The Martyrdom of Mailer

By O'Hagan, Andrew | The Mailer Review, Fall 2012 | Go to article overview

The Martyrdom of Mailer


O'Hagan, Andrew, The Mailer Review


This profile/interview originally appeared in The Guardian in 1997. Permission to reprint has been granted by the author. Andrew O' Hagan also interviewed Norman Mailer in 2007 for The Paris Review.

Norman Mailer's eyes are old globes of trouble. He bends forward in his chair. "I may be the most successful example of a reformed criminal in American life," he says. He looks out at the water of Provincetown harbor and sighs. The light coming through the window makes a halo of his hair. "And do you feel superior to your younger self, Mr. Mailer?"

"I just look at him," he says, "and I think what a fool he is." Then his old eyes go smiling out past the window again.

There are places in the world that merely stew in their own native atmosphere, off-limits patches of pure attitude and fearful weather. Provincetown is such a place. The smell is something of fish, something of gas stations. Sea salt dries on the tongue. One of America's most easterly places, Provincetown sits on a crooked finger of land in New England, beckoning to the Old World. It was here that the Puritans first landed; they whispered their hard prayers among the sand dunes for a dozen weeks before moving on to Plymouth Rock. The Cape is something of a Gothic-movie landscape: a pallid luminescence over the water, wood-and-brick houses crowding to the shore, an end-of-earth vertigo hanging there. You could feel lonely in all that milky light; the vibe is preternaturally northern, pre-nuclear. Provincetown stands like many a place in the head: every visit is the first visit, and yet none of them is. A town called Deja vu.

Provincetown has been popular with artists since the Fifties, when it became the evil twin of Greenwich Village, and was well known as a place to find good marijuana. The painters Robert Motherwell and Franz Klein had houses there; Henry Geldzahler, the brilliant curator, came as a graduate student; Stan Getz and Zoot Sims would have all-night jam sessions; Kurt Vonnegut wandered around; and a lot of Beat poets came in and out with their bongo drums. It was once a favorite place with Hell's Angels.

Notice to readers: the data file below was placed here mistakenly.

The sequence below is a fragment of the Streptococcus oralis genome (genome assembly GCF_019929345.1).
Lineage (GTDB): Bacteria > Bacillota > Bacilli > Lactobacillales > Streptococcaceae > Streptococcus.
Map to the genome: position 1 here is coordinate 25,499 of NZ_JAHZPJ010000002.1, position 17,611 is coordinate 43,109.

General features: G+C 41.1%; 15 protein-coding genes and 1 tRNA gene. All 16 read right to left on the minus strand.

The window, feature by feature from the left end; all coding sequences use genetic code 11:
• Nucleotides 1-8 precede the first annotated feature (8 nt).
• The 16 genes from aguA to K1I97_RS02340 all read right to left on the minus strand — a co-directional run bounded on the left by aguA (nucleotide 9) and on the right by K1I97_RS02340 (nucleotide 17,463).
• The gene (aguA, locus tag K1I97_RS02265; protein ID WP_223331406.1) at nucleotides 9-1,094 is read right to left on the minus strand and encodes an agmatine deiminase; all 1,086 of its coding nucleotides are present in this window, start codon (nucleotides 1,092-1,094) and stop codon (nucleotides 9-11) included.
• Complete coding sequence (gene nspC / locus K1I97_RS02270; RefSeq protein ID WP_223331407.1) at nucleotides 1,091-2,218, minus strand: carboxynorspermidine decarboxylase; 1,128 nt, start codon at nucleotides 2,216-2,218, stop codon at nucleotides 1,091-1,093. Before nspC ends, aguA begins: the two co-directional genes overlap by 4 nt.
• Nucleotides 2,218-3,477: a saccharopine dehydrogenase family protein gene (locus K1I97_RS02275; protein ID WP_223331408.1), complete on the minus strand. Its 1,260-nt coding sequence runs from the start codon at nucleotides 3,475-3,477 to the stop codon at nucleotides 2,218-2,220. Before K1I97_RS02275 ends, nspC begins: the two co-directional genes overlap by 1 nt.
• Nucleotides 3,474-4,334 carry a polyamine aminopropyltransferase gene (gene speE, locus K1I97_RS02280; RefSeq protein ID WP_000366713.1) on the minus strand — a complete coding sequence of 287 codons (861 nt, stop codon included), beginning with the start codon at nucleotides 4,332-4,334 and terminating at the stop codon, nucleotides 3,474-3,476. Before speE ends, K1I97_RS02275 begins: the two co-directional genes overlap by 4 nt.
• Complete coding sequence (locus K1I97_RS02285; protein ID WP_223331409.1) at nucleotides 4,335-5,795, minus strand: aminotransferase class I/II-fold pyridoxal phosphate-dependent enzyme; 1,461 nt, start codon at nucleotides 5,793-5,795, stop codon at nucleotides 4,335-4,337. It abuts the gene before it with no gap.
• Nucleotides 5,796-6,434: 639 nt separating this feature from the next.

There is a special category of American places, a group of territories, that might be seen to have provided the setting for the development of a bohemian consciousness, places that were adequate sites for the testing of hippy idealisms and freedoms, and that then became covens of paranoia and fear at the close of the Sixties. Altamont is one such place, Haight-Ashbury another. You get the feeling Provincetown has always known its own darkness. It still makes a play for outsiders, and it has, in more recent times, developed as a large gay resort. Painters and writers still walk the beach, but they are grey now, their jeans are wide at the wrong end, their wrinkles stand out like old arguments. And yet they all smile the big smile with their unfazed American teeth. Mailer has been coming to Provincetown since the Forties.

The rain had come on like a comedy on Commercial Street. Vast bulbs of water just smashed into the ground all evening. People flew out of their cars, sprinted across the lawn, and found happy sanctuary in the church of St. Mary's. They were all there to see Norman Mailer. You could say there was a comfortable air of civic pride among the pews. Mailer was reading in aid of a benefit to raise money for the Provincetown Library. Large ladies came to and fro with more than a hint of a knitting-bee. They made sure everyone was in their seats. Barbara Norris, the author's wife of 20 years, sat with the family in the front row. There was a hymnal in front of each celebrant, and beside this a book of black gospel songs. The previous day's incense came sharp on the air.

Mailer made his appearance one notch down from the pulpit; he appeared like the old soldier he is, like some 74-year-old prize-fighter, a tremendous shaman, a literary outlaw gone helpful and modest in his later years, but still with a ready spring to his step. …

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